Logging onto the Mountain View Housing Justice Coalition (MVHJC) Zoom call, you’d hardly expect to be greeted with a tight-knit, welcoming group of advocates laughing about how many trout brains makes a serving of food — but the amicable environment took nothing away from the gravity of what they were about to discuss.
The activist group, comprised of members of the Mountain View community, seeks to protect apartment renters and residents sheltered in motorhomes from eviction, raised rent prices and displacement.
Following the Mountain View City Council’s vote to confirm its implementation of Measure C — the ban of oversized vehicles, including motor homes, from streets 40 feet wide or less — the advocacy group still hopes to delay the installation of the signs necessary to enforce the ban, continuing a year and a half long attempt to block the measure.
“[The City] is going to run into the issue of enforcement,” said MVHJC member Jackie Cashen at tonight’s meeting. “One place where it’s likely we would be able to challenge is in selective enforcement. I don’t think they’ll enforce in a handful of cases because no one complains, but if they start enforcing it anywhere then it’s likely to become more of a problem.”
According to Cashen, motor home residents and advocates could appeal for a temporary injunction in light of the pandemic to delay the implementation — this is the last time to be moving people around, she said.
Cashen said she lives in an apartment, but has been on the waiting list for affordable housing for over a year and a half.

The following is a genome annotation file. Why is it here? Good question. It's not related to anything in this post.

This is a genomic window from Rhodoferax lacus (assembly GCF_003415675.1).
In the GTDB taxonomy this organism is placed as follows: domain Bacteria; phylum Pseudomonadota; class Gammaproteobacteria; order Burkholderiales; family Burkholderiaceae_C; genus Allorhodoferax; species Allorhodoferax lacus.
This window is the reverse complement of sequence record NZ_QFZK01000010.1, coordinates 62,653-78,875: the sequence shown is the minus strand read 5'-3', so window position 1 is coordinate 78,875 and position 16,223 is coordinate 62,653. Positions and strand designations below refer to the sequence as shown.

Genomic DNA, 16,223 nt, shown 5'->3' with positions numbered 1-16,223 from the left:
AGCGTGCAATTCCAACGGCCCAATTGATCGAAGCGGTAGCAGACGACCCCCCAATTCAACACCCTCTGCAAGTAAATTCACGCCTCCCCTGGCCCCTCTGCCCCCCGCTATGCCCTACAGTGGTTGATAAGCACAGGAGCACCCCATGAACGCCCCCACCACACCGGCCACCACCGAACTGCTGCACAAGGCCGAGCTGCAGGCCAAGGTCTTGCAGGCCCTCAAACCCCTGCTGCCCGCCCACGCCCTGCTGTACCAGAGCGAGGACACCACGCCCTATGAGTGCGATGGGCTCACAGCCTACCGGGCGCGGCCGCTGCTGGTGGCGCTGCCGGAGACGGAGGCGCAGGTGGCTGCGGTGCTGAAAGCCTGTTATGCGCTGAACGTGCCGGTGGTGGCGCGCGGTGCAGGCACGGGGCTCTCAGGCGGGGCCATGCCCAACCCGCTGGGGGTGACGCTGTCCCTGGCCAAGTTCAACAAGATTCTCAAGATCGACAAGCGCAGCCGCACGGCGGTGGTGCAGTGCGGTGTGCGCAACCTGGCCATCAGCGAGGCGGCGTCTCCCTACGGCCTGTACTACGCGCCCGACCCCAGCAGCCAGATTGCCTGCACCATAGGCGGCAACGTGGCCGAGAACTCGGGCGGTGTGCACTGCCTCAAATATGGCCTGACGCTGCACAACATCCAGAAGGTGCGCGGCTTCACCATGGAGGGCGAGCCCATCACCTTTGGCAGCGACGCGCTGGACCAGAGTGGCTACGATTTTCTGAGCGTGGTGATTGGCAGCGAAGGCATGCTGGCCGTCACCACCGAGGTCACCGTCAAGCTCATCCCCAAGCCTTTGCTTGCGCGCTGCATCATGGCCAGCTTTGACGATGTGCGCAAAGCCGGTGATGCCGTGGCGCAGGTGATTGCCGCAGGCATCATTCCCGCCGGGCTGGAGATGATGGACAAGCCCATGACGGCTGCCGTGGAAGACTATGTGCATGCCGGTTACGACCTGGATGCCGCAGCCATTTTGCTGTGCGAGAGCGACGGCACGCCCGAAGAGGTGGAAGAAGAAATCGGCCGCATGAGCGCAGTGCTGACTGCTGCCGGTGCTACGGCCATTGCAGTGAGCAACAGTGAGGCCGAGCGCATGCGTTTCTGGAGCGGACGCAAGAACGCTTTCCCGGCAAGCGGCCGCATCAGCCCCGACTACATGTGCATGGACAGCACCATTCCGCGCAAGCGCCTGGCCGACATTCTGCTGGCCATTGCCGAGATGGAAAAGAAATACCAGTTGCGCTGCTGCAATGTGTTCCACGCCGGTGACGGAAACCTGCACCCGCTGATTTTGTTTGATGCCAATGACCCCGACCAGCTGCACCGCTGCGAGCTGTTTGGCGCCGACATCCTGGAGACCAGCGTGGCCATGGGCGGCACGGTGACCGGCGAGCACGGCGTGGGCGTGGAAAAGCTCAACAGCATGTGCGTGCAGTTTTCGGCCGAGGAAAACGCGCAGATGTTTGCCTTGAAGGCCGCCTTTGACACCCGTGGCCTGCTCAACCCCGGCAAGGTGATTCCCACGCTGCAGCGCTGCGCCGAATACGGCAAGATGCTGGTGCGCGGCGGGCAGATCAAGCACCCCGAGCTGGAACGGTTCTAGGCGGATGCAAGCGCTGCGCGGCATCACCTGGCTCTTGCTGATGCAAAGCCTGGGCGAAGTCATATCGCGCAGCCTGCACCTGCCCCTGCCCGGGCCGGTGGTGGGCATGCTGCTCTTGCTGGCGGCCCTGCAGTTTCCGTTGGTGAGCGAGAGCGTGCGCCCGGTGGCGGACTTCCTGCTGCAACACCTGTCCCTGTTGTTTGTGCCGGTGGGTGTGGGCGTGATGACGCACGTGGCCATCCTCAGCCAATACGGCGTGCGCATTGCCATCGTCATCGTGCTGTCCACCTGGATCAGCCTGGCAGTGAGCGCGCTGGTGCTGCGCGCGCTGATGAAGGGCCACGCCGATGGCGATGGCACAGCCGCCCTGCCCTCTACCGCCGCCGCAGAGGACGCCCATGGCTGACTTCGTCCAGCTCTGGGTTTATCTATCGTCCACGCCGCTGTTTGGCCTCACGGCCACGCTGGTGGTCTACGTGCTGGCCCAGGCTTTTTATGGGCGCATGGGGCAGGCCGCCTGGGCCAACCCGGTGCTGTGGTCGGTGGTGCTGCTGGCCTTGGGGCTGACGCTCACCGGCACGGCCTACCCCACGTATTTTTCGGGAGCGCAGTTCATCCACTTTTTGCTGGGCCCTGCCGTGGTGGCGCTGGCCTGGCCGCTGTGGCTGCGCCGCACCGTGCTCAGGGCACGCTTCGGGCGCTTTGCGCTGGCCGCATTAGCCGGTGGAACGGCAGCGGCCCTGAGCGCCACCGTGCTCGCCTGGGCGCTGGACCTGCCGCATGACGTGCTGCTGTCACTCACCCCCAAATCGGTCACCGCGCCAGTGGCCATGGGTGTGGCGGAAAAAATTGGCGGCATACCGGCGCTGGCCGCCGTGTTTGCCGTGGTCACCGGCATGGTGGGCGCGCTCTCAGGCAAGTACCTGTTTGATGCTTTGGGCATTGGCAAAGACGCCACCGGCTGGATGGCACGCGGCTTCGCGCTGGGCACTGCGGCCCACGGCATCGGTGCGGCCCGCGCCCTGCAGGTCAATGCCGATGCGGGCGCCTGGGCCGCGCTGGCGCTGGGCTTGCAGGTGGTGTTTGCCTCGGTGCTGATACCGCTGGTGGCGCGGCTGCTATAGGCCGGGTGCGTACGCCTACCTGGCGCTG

Despite many of their efforts ultimately being unsuccessful, the group continues to sound optimistic, with members continuing to use phrases like “if Measure C is implemented” — a stark contrast with some members of the City Council’s determination to make it happen.
However, with new council members sworn in, the MVHJC is experiencing a supportive council for the first time in a while, according to MVHJC member Edie Keating.
Looking forward, former Mayor Lenny Siegal, a member of the coalition, said the next major issue the group has set its sights on is the Rental Housing Committee appointments that will take place in a few months. This committee is tasked with implementing and administering the Community Stabilization and Fair Rent acts, which provide protections for renters in Mountain View.
Describing holding a seat on the committee as a “thankless task,” Siegal and the group discussed community members to nominate and the strategy in placing MVHJC’s endorsements; however, the organization is bracing for pushback from the council on many of the candidates they will endorse, given anti–rent control council members such as Lisa Matichak and Mayor Margaret Abe-Koga.
Through all of the group’s successes and roadblocks, the activists say they hope to regroup after Measure C, and continue to fight the housing crisis and work toward a “safe community” and “to protect vehicle residents against harassment and exclusion.”
For more information on the MVHJC, visit their website.